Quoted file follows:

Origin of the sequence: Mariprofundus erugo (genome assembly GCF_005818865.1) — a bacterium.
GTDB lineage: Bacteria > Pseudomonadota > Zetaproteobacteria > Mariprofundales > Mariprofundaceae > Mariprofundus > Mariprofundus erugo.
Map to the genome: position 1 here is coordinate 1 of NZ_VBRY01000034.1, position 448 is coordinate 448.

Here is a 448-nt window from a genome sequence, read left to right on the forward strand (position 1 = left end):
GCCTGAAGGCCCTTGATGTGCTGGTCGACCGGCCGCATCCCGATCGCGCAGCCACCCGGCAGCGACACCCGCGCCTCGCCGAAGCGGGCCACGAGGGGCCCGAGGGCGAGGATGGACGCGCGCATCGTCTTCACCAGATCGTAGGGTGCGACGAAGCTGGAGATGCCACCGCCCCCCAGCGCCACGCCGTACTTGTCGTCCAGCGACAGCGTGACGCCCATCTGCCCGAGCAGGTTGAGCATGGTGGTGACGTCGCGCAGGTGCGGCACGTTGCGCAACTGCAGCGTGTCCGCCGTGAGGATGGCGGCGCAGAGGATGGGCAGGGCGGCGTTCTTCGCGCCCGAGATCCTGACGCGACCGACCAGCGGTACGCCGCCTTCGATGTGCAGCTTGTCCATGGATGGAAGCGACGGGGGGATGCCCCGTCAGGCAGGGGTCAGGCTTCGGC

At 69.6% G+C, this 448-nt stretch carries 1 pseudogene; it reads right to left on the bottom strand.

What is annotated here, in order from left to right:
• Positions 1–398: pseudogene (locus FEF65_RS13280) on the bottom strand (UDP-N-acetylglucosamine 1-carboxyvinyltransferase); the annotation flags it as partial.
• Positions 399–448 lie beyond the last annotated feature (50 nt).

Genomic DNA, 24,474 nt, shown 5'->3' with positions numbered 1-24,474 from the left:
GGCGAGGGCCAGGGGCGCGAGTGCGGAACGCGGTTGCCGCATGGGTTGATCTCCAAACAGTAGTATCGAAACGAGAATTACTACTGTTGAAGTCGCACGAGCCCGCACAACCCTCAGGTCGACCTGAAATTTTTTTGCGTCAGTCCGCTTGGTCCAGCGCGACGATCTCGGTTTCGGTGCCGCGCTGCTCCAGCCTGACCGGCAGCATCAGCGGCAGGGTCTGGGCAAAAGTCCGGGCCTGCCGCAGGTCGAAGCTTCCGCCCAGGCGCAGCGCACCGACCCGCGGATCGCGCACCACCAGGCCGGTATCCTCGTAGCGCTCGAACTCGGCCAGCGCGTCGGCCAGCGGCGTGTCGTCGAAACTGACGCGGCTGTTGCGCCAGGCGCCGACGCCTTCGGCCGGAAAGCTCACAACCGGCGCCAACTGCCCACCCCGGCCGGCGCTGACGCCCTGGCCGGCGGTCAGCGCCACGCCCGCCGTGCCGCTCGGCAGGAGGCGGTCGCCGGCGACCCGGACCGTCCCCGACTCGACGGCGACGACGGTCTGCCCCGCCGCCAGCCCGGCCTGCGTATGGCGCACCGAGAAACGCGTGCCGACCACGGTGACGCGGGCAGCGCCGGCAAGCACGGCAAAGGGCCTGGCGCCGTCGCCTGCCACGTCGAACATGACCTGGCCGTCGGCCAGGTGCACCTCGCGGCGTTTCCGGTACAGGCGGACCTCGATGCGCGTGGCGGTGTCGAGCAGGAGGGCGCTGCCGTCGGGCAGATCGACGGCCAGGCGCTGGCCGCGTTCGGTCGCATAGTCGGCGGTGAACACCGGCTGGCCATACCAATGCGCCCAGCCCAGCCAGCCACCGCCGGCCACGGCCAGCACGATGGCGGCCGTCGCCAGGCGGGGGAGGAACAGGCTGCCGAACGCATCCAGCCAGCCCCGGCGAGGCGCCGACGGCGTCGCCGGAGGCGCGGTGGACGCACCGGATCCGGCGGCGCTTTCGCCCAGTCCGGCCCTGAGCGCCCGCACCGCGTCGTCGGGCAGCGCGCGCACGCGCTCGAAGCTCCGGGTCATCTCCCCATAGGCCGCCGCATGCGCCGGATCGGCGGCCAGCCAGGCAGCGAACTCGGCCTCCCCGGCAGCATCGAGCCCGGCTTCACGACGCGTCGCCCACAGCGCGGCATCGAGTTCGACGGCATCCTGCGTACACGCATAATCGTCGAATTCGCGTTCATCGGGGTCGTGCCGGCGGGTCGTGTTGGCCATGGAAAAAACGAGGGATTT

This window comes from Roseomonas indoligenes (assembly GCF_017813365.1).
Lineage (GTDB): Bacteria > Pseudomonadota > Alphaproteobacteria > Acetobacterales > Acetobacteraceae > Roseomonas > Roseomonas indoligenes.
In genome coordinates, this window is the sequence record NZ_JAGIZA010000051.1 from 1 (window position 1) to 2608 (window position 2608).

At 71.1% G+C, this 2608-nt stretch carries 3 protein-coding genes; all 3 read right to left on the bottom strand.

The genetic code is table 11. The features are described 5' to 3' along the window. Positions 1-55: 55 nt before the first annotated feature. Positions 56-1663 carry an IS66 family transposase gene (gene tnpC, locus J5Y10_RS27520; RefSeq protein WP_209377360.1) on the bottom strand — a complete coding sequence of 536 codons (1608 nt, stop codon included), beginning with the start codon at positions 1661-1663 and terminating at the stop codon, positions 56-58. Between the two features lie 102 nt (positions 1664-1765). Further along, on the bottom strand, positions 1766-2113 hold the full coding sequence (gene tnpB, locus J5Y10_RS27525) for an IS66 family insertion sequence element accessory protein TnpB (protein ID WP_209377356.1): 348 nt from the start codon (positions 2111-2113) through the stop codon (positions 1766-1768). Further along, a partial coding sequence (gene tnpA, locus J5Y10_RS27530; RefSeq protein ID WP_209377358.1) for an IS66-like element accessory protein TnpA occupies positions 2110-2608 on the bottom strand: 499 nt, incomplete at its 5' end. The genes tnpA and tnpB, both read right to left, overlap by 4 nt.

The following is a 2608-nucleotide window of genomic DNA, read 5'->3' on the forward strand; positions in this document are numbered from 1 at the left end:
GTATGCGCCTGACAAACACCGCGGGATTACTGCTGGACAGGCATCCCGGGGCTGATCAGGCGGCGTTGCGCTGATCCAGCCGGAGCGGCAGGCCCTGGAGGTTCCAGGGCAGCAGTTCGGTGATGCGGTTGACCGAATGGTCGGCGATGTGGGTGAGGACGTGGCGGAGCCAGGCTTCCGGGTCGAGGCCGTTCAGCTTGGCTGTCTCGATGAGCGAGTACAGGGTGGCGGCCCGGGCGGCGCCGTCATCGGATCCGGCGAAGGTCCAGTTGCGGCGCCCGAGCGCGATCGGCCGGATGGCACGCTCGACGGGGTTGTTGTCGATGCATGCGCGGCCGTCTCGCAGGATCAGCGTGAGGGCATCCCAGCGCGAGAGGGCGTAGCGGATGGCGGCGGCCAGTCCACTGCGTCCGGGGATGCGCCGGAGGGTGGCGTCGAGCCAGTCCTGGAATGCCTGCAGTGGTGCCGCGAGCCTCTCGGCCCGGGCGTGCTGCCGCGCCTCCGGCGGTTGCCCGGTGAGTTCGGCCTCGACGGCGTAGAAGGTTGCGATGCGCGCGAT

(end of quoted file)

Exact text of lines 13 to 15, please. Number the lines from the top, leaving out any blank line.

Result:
Lineage (GTDB): Bacteria > Pseudomonadota > Alphaproteobacteria > Acetobacterales > Acetobacteraceae > Roseomonas > Roseomonas indoligenes.
In genome coordinates, this window is the sequence record NZ_JAGIZA010000051.1 from 1 (window position 1) to 2608 (window position 2608).

At 71.1% G+C, this 2608-nt stretch carries 3 protein-coding genes; all 3 read right to left on the bottom strand.